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Hoodia macrantha
(Syn: Hoodia currorii)
CACTUSPEDIA       

 


 An easy-to-grow species in this interesting genus.
 

Description: Spiny, cactus-like columnar or sprawling succulent, with numerous stems. Slow growing but can get 40-80(-100) cm high.
Stem: Cylindrical, grey brown-purplish or greenish up to 8 cm in diameter and up to 1 m long.
Ribs: 11-24 vertical, with prominent obtuse tubercles.
Spines: One at the tip of each tubercle, sharp, 6-10 mm long.
Flowers: Subapical in group of 1 to 4, opening successively satellite dishes-like consisting of a short pentagonal tube and a subcircular limb, hairy, pink-purple to red-orange with yellow on the ribs 4-18 cm in diameter, the largest in the genus, has the horrible smell of rotten meat which attracts flies, they pollinate the plant and keep its generation alive. Without flies there would be no Hoodia macrantha.
Remarks:
There are many difficulty in Hoodia identification. If we have some plants from unidentified origin ( plants provided unlabeled or with poor identification data), we have to wait until the plant is in flower and also specialists and growers have quite a difficulty to identify correctly this plants.

Uses: H. corrorii ( = macrantha ), along with the more famous H. gordonii, is considered to be a weight loss “wonder plant” by the world for over the last 3 decades. It has been used for centuries by Bushmen to treat high blood pressure, to promote a feeling of wellbeing and as an appetite suppressant (It was used by hunters for keeping hunger pangs at bay as they was deprived of food on long hunting expeditions in the desert, and famine was common). The stems of Hoodia plants that have had their spines removed are the preferred portion of the Hoodia plant for eating. Some manufacturers of dietary supplements describe the use of stems in their slimming pill , but this statement is quite inaccurate, because it is the whole aerial part of the plant that is dried for the preparation of bulk Hoodia powder. Hoodia species have a bitter taste, which is quite noticeable after eating.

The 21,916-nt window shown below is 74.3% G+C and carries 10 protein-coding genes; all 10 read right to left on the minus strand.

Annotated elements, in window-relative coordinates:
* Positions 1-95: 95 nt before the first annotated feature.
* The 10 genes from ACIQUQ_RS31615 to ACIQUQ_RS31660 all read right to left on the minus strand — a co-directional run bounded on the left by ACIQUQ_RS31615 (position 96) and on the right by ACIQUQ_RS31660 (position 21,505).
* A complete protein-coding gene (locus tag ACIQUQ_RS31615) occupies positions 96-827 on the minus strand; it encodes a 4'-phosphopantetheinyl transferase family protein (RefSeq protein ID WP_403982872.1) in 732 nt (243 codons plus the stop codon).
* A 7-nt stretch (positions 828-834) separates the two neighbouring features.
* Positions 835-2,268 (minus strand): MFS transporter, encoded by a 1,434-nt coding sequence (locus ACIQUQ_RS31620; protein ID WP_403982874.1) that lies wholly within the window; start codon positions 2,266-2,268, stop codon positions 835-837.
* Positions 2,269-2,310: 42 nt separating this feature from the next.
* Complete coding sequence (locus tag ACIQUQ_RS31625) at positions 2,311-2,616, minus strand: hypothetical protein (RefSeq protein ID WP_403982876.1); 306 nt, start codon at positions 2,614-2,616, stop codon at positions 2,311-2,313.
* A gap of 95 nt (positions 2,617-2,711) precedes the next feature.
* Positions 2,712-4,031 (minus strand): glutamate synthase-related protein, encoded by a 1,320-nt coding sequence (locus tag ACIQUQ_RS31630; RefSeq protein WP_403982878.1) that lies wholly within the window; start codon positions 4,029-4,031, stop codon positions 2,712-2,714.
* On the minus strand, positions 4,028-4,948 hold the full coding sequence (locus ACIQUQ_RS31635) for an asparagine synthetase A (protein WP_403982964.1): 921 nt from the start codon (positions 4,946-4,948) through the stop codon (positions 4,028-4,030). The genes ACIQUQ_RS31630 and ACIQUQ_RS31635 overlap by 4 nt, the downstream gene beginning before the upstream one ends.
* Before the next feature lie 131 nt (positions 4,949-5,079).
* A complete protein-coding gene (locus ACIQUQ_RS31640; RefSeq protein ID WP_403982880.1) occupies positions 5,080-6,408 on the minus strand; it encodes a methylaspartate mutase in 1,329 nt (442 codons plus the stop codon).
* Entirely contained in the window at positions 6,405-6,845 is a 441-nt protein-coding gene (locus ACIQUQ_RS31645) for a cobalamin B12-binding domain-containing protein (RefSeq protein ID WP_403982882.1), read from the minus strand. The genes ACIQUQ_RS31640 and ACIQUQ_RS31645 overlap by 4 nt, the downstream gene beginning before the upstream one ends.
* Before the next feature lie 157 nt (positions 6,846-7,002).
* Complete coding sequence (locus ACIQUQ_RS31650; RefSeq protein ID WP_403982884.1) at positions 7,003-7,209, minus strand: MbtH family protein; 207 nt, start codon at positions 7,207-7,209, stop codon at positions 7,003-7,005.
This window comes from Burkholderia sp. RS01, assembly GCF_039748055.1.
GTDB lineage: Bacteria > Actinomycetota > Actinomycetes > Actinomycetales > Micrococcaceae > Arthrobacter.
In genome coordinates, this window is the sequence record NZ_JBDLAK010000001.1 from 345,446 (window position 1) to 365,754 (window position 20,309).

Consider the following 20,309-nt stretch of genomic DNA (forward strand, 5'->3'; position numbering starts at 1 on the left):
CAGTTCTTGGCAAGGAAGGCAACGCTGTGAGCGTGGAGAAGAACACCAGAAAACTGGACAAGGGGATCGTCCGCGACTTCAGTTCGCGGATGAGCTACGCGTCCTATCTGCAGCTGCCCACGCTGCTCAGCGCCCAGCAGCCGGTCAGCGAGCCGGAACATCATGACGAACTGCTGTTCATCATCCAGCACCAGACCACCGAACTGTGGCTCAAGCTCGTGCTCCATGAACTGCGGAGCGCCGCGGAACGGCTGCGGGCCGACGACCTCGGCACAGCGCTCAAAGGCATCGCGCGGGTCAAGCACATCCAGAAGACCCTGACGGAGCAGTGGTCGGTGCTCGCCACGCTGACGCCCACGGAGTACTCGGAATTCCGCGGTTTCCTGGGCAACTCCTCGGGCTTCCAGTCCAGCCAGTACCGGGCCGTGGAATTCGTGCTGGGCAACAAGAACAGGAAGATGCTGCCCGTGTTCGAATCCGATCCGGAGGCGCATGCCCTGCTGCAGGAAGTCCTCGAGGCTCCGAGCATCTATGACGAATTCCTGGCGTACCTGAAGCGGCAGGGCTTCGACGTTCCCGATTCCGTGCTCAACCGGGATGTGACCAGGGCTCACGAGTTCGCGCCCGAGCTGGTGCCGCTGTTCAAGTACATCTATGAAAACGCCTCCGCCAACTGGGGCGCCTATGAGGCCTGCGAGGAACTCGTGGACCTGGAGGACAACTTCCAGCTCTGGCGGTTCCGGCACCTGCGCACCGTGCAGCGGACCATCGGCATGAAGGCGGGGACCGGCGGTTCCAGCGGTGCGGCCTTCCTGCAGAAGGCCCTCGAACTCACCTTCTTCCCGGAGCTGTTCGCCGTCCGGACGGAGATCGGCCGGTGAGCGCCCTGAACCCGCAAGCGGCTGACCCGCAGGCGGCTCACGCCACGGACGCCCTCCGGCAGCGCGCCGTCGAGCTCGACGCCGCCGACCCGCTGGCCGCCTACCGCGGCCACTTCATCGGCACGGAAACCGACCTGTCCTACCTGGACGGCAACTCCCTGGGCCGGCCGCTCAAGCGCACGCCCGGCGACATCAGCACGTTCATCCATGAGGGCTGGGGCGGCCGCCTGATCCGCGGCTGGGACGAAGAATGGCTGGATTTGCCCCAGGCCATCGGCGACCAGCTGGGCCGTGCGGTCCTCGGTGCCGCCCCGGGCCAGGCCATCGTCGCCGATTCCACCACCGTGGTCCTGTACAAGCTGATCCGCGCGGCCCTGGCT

Cultivation:   It is one of easiest species to grow but prone to root rot due to overwaterings and lack of fresh air. Water normally in the growing season, sparsely in the winter. It is usually recommended to over-winter them in warm conditions (at 10° C), but despite their African origins they seem to grow well and flower without the extra heat which one might have thought necessary, and occasional temperatures near 0°C (or less).  are tolerated, if kept dry. 
Spring:
   In the spring  leaving them out in the rain may provide them with the water they need.
Summer:
 In the summer months they will grow well in full sun or partial shade and tolerate heavy rain, but will be just as happy if the season is dry. Potting medium:   Since roots are quite shallow, a gritty, very free-draining compost with  extra perlite or pumiceis suitable, and clay pots help the plants to dry out between watering. Indoors only in brightest position.


Propagation:   Seed and by cutting from the base of a branch.  Allow cuttings to dry several days before planting.


 

Photo gallery: Alphabetical listing of Cacti and Succulent pictures published in this site.

Photo gallery HOODIA

Family: Asclepiadaceae (Apocynaceae)  (Milkweeds family)

Scientific name:  
Hoodia macrantha Dinter 1914

Nowadays regarded as: Hoodia currorii subsp. currorii (Hook.) Decne.

Origin Namibia (Ebony to Usakos) The species is also known to exist in the Richtersveld in northern South Africa.

Habitat:  Very arid stony deserts, dry short forest and dry acacia shrub vegetation from the costal Namib desert up to 250 km to the interior. This area is home to a wide range of unique plant species.

Conservation status: Listed in CITES appendix 2.

Common English Names include:

Etymology:

Synonyms:

  • Scytanthus currorii Hook.
    In: Icon. Pl. 7: t. 605-606. 1844
  • Hoodia montana Nel
  • Hoodia gibbosa Nel
  • Hoodia currorii (Hook.) Decne. var. minor R.A. Dyer


 

 



This is one of the Hoodias with the largest flower. The red "satellite dishes" caught the admirer's eyes from a long distance as they are really outstanding.



 

Cactuspedia home | E-mail | Photo gallery | Dictionary | Search 

This old page has been moved! Click the link next on the right to enter the new Enciclopedia of Succulents. We hope you find this new site informative and useful.

Encyclopedia of Succulents